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Caregivers in America

By HERWriter
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The National Institute of Health (NIH) defined a caregiver as an individual who provides care for other adults or children.

According to the National Alliance for Caregiving and the American Association of Retired Persons (AARP), there are more than 43.5 million caregivers (19 percent of adults) in the U.S. "The Evercare Survey of the Economic Downturn and Its Impact on Family Caregiving" estimated the value of annual caregiving at more than $375 billion dollars.

The study, "A Focused Look at Those Caring for Someone Age 50 or Older, " revealed the average caregivers are married females and 50 years of age. She will be a caregiver for an average of four years for more than 20 hours per week. Interestingly, more than 13 percent of caregivers will spend more than 40 hours per week providing assistance to their loved one. Also, she is more than likely caring for a relative who is her own mother.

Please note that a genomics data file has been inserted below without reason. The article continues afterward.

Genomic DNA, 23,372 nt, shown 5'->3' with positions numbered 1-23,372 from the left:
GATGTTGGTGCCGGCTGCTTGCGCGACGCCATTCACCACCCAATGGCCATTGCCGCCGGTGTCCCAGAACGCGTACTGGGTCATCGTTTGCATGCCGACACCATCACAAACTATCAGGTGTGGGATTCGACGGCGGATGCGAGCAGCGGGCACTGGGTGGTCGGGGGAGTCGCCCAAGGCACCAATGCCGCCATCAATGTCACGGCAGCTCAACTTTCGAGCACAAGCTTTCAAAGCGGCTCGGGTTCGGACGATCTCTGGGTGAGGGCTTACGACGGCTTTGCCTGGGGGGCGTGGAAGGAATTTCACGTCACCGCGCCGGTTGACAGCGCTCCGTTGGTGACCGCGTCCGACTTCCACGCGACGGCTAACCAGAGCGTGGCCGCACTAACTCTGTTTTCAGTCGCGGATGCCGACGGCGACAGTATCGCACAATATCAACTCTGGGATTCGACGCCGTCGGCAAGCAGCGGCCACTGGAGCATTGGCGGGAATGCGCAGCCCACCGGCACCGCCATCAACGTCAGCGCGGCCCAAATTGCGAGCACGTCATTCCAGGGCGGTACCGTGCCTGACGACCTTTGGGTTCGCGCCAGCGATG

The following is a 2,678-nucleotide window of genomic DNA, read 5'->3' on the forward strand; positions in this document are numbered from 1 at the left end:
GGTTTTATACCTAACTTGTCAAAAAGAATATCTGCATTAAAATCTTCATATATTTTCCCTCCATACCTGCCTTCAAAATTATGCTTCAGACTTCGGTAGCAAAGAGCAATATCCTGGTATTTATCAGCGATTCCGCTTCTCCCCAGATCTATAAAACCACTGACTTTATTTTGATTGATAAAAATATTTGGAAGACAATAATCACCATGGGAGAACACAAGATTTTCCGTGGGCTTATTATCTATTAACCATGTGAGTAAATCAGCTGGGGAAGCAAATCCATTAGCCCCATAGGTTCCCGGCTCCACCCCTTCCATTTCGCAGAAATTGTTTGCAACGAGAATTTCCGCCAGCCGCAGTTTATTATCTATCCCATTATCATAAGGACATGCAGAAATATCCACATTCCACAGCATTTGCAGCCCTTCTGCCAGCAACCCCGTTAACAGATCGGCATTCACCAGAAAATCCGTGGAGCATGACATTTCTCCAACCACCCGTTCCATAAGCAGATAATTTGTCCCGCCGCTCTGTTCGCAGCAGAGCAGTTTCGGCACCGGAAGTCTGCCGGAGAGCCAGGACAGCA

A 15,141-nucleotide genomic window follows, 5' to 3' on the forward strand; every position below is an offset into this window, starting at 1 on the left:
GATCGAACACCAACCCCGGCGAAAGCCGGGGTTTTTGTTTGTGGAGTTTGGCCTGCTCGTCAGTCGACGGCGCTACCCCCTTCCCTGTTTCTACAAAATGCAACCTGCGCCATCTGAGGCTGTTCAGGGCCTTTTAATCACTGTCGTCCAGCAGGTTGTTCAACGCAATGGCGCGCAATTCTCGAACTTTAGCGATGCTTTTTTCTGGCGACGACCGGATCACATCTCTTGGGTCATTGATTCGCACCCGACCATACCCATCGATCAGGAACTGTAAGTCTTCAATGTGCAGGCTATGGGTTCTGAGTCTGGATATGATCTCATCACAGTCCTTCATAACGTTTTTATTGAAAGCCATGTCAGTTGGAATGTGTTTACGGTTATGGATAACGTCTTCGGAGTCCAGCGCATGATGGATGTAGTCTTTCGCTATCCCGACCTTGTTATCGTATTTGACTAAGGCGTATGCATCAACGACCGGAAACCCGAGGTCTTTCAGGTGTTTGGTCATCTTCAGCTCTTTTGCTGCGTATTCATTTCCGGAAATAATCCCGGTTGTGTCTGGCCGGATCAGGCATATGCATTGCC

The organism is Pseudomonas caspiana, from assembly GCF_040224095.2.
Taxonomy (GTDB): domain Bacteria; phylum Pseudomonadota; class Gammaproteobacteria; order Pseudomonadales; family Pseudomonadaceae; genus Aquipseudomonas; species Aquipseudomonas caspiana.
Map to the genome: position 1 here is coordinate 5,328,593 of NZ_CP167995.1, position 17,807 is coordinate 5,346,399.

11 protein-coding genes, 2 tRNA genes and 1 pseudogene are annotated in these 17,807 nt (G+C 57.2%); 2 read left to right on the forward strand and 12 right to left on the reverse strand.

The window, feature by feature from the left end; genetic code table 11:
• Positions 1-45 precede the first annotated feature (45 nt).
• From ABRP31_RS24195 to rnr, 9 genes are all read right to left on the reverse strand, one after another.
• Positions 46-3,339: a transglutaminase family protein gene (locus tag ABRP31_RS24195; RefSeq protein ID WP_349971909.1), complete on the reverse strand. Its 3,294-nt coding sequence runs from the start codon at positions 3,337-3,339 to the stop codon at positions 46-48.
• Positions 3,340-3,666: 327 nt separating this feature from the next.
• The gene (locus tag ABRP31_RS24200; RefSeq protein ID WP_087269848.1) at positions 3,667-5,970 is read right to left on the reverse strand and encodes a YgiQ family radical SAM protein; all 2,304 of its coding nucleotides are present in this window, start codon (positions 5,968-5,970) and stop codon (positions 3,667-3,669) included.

More than 75 percent of the time, the caregiver is also employed. This group stated they were more than likely looking for ways to balance family and work.

The most frequent reasons for caregiving are:
• Aging issues
• Forgetfulness (confusion, dementia or Alzheimer’s disease)
• Heart disease
• Cancer

According to the study, here are the demographic breakdowns of caregivers by nationality:
• 76 percent are White
• 11 percent are African-American
• 10 percent are Hispanic
• 2 percent are Asian-American

From a cultural standpoint, it was a custom for the youngest Hispanic female to care for her mother in her aging years. This cultural difference may explain why Hispanic caregivers are significantly younger and less likely to be married when compared to their counterparts. Also, Hispanic caregivers tend to be the primary caregiver of their loved ones.

Also, Asian-American caregivers tend to be 50 percent male.

Caregiving can be emotionally challenging for those who are caring for a family member. More than 43 percent surveyed said "they did not feel they had a choice in taking on this role." In regards to the employed female caregivers, more than 20 percent reported symptoms of depression.

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We value and respect our HERWriters' experiences, but everyone is different. Many of our writers are speaking from personal experience, and what's worked for them may not work for you. Their articles are not a substitute for medical advice, although we hope you can gain knowledge from their insight.